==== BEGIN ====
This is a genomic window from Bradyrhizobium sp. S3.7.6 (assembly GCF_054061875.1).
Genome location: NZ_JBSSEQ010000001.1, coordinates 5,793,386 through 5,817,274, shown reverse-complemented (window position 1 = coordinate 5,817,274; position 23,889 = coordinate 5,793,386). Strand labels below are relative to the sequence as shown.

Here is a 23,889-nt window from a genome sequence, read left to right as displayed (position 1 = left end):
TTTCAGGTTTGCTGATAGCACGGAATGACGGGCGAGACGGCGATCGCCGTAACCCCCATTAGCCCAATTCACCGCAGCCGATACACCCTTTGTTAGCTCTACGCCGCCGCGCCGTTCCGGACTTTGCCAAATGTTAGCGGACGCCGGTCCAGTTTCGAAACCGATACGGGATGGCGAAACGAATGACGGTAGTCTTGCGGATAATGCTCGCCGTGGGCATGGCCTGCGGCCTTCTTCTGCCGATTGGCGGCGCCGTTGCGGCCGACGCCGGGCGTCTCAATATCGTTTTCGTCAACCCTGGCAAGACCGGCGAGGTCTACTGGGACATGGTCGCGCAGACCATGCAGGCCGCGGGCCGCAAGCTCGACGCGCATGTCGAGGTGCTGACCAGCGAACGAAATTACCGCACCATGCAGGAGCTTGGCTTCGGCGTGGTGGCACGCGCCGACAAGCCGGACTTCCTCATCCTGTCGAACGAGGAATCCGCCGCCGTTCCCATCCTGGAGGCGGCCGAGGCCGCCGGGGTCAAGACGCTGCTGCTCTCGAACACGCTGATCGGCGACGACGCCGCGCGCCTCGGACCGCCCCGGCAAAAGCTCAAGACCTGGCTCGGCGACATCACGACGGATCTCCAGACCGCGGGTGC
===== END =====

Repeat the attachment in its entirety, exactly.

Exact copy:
This is a genomic window from Bradyrhizobium sp. S3.7.6 (assembly GCF_054061875.1).
Genome location: NZ_JBSSEQ010000001.1, coordinates 5,793,386 through 5,817,274, shown reverse-complemented (window position 1 = coordinate 5,817,274; position 23,889 = coordinate 5,793,386). Strand labels below are relative to the sequence as shown.

Here is a 23,889-nt window from a genome sequence, read left to right as displayed (position 1 = left end):
TTTCAGGTTTGCTGATAGCACGGAATGACGGGCGAGACGGCGATCGCCGTAACCCCCATTAGCCCAATTCACCGCAGCCGATACACCCTTTGTTAGCTCTACGCCGCCGCGCCGTTCCGGACTTTGCCAAATGTTAGCGGACGCCGGTCCAGTTTCGAAACCGATACGGGATGGCGAAACGAATGACGGTAGTCTTGCGGATAATGCTCGCCGTGGGCATGGCCTGCGGCCTTCTTCTGCCGATTGGCGGCGCCGTTGCGGCCGACGCCGGGCGTCTCAATATCGTTTTCGTCAACCCTGGCAAGACCGGCGAGGTCTACTGGGACATGGTCGCGCAGACCATGCAGGCCGCGGGCCGCAAGCTCGACGCGCATGTCGAGGTGCTGACCAGCGAACGAAATTACCGCACCATGCAGGAGCTTGGCTTCGGCGTGGTGGCACGCGCCGACAAGCCGGACTTCCTCATCCTGTCGAACGAGGAATCCGCCGCCGTTCCCATCCTGGAGGCGGCCGAGGCCGCCGGGGTCAAGACGCTGCTGCTCTCGAACACGCTGATCGGCGACGACGCCGCGCGCCTCGGACCGCCCCGGCAAAAGCTCAAGACCTGGCTCGGCGACATCACGACGGATCTCCAGACCGCGGGTGC